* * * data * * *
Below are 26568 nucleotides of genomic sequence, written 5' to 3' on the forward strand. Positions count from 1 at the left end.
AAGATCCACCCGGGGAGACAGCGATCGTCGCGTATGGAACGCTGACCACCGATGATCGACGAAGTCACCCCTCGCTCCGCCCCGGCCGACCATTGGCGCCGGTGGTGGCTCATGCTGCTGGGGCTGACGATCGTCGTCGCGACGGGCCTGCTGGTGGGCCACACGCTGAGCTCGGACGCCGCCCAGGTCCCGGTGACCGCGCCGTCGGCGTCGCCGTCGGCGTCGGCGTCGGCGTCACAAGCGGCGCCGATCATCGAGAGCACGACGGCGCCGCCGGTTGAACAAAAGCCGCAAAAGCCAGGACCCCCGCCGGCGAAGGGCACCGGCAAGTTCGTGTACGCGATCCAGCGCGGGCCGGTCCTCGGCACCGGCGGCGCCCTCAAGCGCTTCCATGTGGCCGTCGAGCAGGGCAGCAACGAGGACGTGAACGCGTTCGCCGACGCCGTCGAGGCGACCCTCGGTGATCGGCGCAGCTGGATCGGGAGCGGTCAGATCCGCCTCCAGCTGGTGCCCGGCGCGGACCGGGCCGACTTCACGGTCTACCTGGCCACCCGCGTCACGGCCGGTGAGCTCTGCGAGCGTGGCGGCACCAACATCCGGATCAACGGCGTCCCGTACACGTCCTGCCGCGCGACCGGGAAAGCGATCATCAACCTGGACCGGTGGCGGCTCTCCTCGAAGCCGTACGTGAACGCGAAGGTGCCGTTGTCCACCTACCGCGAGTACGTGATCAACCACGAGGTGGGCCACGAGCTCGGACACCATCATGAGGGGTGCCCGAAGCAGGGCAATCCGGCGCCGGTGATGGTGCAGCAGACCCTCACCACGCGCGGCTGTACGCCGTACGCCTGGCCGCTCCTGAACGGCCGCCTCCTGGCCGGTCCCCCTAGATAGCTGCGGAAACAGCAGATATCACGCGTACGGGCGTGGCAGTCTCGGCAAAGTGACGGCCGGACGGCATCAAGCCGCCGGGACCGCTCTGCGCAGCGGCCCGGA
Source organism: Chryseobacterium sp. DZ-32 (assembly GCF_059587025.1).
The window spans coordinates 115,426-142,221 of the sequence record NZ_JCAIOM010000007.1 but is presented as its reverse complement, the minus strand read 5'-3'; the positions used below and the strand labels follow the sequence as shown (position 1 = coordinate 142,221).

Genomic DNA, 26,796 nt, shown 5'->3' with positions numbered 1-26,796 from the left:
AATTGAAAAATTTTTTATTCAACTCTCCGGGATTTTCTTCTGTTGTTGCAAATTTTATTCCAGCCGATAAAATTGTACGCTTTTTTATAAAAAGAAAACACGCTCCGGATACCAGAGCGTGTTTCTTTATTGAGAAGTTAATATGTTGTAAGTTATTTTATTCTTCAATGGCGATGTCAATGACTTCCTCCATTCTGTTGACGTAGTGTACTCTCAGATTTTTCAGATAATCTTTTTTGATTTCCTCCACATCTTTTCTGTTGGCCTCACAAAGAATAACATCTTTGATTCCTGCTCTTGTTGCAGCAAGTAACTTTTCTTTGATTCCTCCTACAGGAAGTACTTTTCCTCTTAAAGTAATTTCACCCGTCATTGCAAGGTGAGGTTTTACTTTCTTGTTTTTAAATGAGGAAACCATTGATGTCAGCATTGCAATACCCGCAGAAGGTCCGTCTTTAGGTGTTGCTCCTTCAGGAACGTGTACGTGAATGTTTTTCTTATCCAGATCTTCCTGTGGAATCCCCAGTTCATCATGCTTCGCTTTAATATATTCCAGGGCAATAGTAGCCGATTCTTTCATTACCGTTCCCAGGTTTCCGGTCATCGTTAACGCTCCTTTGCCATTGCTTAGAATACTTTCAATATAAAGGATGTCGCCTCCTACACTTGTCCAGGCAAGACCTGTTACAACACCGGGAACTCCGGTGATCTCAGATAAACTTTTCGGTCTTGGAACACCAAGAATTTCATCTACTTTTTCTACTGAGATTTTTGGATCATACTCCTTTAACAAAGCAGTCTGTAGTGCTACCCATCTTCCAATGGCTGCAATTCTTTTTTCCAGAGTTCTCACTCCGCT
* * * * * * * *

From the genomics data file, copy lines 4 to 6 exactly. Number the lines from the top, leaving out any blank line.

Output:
The window spans coordinates 115,426-142,221 of the sequence record NZ_JCAIOM010000007.1 but is presented as its reverse complement, the minus strand read 5'-3'; the positions used below and the strand labels follow the sequence as shown (position 1 = coordinate 142,221).

Genomic DNA, 26,796 nt, shown 5'->3' with positions numbered 1-26,796 from the left:
AATTGAAAAATTTTTTATTCAACTCTCCGGGATTTTCTTCTGTTGTTGCAAATTTTATTCCAGCCGATAAAATTGTACGCTTTTTTATAAAAAGAAAACACGCTCCGGATACCAGAGCGTGTTTCTTTATTGAGAAGTTAATATGTTGTAAGTTATTTTATTCTTCAATGGCGATGTCAATGACTTCCTCCATTCTGTTGACGTAGTGTACTCTCAGATTTTTCAGATAATCTTTTTTGATTTCCTCCACATCTTTTCTGTTGGCCTCACAAAGAATAACATCTTTGATTCCTGCTCTTGTTGCAGCAAGTAACTTTTCTTTGATTCCTCCTACAGGAAGTACTTTTCCTCTTAAAGTAATTTCACCCGTCATTGCAAGGTGAGGTTTTACTTTCTTGTTTTTAAATGAGGAAACCATTGATGTCAGCATTGCAATACCCGCAGAAGGTCCGTCTTTAGGTGTTGCTCCTTCAGGAACGTGTACGTGAATGTTTTTCTTATCCAGATCTTCCTGTGGAATCCCCAGTTCATCATGCTTCGCTTTAATATATTCCAGGGCAATAGTAGCCGATTCTTTCATTACCGTTCCCAGGTTTCCGGTCATCGTTAACGCTCCTTTGCCATTGCTTAGAATACTTTCAATATAAAGGATGTCGCCTCCTACACTTGTCCAGGCAAGACCTGTTACAACACCGGGAACTCCGGTGATCTCAGATAAACTTTTCGGTCTTGGAACACCAAGAATTTCATCTACTTTTTCTACTGAGATTTTTGGATCATACTCCTTTAACAAAGCAGTCTGTAGTGCTACCCATCTTCCAATGGCTGCAATTCTTTTTTCCAGAGTTCTCACTCCGCT